Amtrak canceled service to areas south of Washington starting Saturday and continuing through Tuesday. Some Northeast Regional trains are operating only north of Washington. The changes affect Auto Train, Silver Meteor, Crescent, Carolinian, Piedmont and Silver Star trains, among others.

Amtrak is waiving fees for travelers and said it will accommodate customers on other trains. Airlines, including American and Delta, said travelers can change their flights without penalties for travel to and from the region for trips Sunday and Monday. The severe weather is affecting airports in North Carolina, South Carolina, Tennessee and Virginia.

By Sunday afternoon, FlightAware.com reported more than 1,650 Sunday flights had been canceled nationwide, with many of the disruptions in North Carolina. However, that number is expected to rise Sunday afternoon and Monday, with the potential for hundreds of flights to be canceled. Nearly 400 flights Monday were preemptively canceled.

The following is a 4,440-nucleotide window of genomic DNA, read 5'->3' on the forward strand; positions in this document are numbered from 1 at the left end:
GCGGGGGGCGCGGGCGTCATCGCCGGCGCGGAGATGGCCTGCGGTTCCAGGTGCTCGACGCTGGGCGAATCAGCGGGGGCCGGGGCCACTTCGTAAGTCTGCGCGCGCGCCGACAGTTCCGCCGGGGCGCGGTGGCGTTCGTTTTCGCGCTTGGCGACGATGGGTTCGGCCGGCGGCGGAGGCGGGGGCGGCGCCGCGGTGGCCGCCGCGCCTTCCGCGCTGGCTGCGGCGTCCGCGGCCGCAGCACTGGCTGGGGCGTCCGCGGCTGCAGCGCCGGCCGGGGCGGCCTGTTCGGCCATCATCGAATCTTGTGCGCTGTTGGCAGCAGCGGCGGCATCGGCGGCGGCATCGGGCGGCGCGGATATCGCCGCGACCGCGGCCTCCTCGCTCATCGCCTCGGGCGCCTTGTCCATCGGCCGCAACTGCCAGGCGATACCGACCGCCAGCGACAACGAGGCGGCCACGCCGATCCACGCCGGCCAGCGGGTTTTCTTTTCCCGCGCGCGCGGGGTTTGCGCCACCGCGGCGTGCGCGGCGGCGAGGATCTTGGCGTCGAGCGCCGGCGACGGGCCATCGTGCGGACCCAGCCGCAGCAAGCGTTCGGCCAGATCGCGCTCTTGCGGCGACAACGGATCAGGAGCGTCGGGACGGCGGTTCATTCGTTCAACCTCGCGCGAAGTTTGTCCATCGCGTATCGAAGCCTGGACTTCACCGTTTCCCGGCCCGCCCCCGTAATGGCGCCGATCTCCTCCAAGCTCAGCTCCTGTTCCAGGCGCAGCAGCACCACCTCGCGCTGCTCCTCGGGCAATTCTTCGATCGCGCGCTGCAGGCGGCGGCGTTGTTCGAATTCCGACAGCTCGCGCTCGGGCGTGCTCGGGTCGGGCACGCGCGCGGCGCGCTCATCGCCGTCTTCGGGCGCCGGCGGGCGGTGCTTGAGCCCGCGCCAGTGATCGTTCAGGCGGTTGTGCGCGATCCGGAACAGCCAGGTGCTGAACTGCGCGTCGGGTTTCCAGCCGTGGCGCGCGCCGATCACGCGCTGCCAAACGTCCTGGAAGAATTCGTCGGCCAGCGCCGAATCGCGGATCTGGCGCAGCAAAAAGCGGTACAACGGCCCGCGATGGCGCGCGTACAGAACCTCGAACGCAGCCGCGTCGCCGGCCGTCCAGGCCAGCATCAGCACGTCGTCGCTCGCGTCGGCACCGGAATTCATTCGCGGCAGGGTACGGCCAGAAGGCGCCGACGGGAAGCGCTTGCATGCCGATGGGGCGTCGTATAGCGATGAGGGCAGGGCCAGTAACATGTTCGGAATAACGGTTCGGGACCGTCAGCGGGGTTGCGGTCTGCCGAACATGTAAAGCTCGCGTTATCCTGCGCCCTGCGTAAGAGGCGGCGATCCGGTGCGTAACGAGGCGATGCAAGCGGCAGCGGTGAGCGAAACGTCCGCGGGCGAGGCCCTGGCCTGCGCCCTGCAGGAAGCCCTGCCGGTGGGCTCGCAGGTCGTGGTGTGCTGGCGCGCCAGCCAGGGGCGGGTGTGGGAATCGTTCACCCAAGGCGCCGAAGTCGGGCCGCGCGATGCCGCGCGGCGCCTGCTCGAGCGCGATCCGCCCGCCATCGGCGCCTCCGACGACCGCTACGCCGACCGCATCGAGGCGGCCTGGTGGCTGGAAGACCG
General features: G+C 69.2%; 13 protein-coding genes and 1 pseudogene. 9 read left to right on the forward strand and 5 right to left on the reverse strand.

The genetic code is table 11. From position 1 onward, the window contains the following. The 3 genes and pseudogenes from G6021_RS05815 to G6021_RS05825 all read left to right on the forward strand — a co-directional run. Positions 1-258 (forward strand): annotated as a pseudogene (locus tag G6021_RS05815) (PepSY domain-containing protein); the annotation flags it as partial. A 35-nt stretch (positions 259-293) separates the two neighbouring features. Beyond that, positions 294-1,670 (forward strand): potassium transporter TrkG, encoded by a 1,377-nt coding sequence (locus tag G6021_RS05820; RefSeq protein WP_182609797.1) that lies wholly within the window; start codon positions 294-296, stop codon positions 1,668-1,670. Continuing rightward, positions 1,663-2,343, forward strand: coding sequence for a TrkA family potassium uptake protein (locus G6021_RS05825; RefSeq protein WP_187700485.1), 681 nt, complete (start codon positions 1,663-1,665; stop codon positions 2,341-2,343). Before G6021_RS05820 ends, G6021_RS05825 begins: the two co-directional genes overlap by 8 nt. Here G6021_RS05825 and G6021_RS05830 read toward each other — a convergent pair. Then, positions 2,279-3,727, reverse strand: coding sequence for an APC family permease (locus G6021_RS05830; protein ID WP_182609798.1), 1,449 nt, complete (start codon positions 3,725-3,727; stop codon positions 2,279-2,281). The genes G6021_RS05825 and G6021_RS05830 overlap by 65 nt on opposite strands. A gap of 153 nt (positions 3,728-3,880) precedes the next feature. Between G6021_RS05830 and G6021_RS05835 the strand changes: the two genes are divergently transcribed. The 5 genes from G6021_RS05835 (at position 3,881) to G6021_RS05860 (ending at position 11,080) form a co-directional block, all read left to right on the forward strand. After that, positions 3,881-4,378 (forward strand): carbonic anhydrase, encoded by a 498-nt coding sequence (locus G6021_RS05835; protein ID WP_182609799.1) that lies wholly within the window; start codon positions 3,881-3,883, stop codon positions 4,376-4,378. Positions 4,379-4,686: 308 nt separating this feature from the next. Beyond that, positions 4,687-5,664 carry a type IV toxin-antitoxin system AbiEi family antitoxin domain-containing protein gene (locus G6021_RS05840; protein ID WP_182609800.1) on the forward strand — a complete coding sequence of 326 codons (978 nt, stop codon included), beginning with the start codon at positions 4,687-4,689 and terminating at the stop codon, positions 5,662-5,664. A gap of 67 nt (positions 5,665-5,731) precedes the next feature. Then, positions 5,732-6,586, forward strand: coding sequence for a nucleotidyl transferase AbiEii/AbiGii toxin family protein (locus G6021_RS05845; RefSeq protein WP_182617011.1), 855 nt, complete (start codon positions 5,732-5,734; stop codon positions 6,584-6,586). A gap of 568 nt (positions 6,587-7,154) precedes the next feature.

Transportation officials in Maryland and Virginia said they were closely monitoring the conditions Sunday. The Maryland Highway Administration said it had crews ready for a chance of wintry weather developing in southern Maryland and the lower Eastern Shore.

In Virginia, crews were treating roads Sunday in southside, southwest and central Virginia, while officials said crews are ready to treat roads in northern Virginia if the storm makes a shift north.